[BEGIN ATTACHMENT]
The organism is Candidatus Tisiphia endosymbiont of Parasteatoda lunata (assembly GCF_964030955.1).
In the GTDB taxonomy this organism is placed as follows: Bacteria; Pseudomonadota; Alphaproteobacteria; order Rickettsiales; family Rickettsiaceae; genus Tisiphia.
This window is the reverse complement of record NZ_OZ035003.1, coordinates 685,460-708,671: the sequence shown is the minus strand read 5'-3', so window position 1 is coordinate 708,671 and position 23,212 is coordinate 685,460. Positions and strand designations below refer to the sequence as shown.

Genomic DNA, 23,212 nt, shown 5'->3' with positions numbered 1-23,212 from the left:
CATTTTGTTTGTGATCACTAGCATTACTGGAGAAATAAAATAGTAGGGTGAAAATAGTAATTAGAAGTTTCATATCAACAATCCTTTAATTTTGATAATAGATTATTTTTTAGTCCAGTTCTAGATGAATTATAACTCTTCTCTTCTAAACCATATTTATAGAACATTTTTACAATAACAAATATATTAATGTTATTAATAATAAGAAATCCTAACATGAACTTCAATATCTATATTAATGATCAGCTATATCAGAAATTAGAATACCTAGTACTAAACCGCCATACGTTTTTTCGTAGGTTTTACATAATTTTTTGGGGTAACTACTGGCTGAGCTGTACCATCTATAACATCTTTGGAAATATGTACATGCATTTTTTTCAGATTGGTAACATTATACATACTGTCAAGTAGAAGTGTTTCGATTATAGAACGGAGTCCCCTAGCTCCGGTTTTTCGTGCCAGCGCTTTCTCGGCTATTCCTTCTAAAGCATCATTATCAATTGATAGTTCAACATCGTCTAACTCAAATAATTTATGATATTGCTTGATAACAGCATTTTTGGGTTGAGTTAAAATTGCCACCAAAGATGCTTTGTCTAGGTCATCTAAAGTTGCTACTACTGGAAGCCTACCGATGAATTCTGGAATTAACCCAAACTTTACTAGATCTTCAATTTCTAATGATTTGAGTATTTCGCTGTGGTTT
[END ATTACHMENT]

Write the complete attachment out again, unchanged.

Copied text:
The organism is Candidatus Tisiphia endosymbiont of Parasteatoda lunata (assembly GCF_964030955.1).
In the GTDB taxonomy this organism is placed as follows: Bacteria; Pseudomonadota; Alphaproteobacteria; order Rickettsiales; family Rickettsiaceae; genus Tisiphia.
This window is the reverse complement of record NZ_OZ035003.1, coordinates 685,460-708,671: the sequence shown is the minus strand read 5'-3', so window position 1 is coordinate 708,671 and position 23,212 is coordinate 685,460. Positions and strand designations below refer to the sequence as shown.

Genomic DNA, 23,212 nt, shown 5'->3' with positions numbered 1-23,212 from the left:
CATTTTGTTTGTGATCACTAGCATTACTGGAGAAATAAAATAGTAGGGTGAAAATAGTAATTAGAAGTTTCATATCAACAATCCTTTAATTTTGATAATAGATTATTTTTTAGTCCAGTTCTAGATGAATTATAACTCTTCTCTTCTAAACCATATTTATAGAACATTTTTACAATAACAAATATATTAATGTTATTAATAATAAGAAATCCTAACATGAACTTCAATATCTATATTAATGATCAGCTATATCAGAAATTAGAATACCTAGTACTAAACCGCCATACGTTTTTTCGTAGGTTTTACATAATTTTTTGGGGTAACTACTGGCTGAGCTGTACCATCTATAACATCTTTGGAAATATGTACATGCATTTTTTTCAGATTGGTAACATTATACATACTGTCAAGTAGAAGTGTTTCGATTATAGAACGGAGTCCCCTAGCTCCGGTTTTTCGTGCCAGCGCTTTCTCGGCTATTCCTTCTAAAGCATCATTATCAATTGATAGTTCAACATCGTCTAACTCAAATAATTTATGATATTGCTTGATAACAGCATTTTTGGGTTGAGTTAAAATTGCCACCAAAGATGCTTTGTCTAGGTCATCTAAAGTTGCTACTACTGGAAGCCTACCGATGAATTCTGGAATTAACCCAAACTTTACTAGATCTTCAATTTCTAATGATTTGAGTATTTCGCTGTGGTTT